The third and last paper of this session was presented by FELIX KRÄMER. Also focusing on the United States, Krämer explored the body politics of the 1960s to 1980s. Tracing the connections between the different rights movements of the 1960s and the appearance of the “New Christian Right” in the 1970s, he discussed the role of gender and especially the ideal of a white heterosexual middle class masculinity. His thesis was that the religious right employed a dispositive of hegemonic masculinity that was staged in a crisis by the mid-seventies and was shaped implicitly already in the discourse about the women’s, black and homosexual movements.
In her commentary MARTHA HODES (New York University/Jena University) drew attention to the connections that historians can make that might not be visible to the actors being discussed. She also raised the question of a feeling of competition for rights and power between the different actors.
The third and last session of the conference was dedicated to the subject of mission. FELICITY JENSZ (University of Muenster) used the lives of two women from Moravian missionary circles – one British, one Aboriginal in origin – in nineteenth-century Australia to show how insurmountable race lines remained, regardless of similarities in education and denomination. She revealed the inconsistency in the European so-called “civilising mission” – the object of this mission would always remain an inferior “other”, no matter how much s/he adapted to European lifestyles and values.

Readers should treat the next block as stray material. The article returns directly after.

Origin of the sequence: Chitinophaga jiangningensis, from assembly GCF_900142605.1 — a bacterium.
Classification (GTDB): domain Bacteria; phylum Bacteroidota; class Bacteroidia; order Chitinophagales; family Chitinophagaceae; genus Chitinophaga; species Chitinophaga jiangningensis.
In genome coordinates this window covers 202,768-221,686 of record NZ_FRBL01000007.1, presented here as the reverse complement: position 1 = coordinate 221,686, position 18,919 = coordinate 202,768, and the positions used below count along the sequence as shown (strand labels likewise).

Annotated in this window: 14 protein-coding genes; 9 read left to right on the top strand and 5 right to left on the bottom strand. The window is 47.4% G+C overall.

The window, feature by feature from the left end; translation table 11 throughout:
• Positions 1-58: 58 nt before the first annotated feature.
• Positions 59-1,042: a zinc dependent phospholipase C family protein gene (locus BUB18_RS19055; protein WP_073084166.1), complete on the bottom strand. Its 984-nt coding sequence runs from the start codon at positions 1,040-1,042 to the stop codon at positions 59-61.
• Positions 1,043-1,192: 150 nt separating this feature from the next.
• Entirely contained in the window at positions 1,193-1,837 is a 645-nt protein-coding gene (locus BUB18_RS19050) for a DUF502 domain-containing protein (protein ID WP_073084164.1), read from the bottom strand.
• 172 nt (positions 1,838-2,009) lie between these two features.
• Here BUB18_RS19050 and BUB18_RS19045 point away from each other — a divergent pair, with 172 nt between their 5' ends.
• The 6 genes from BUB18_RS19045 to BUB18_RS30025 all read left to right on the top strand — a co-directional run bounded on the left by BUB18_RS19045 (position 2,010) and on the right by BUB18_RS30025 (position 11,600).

VANESSA KÜNNEMANN (University of Hannover) discussed the role of American female missionaries in China in the nineteenth century and how it is reflected and/or distorted in the writings of the missionary’s daughter Pearl S. Buck. Presenting female missionaries as submissive and suffering and their male counterparts in binary opposition as active is an oversimplification. Instead, female missionaries did find ways of displaying power. Buck, though criticising missions especially for their victimisation of female missionaries, acted as a “liberal missionary” herself.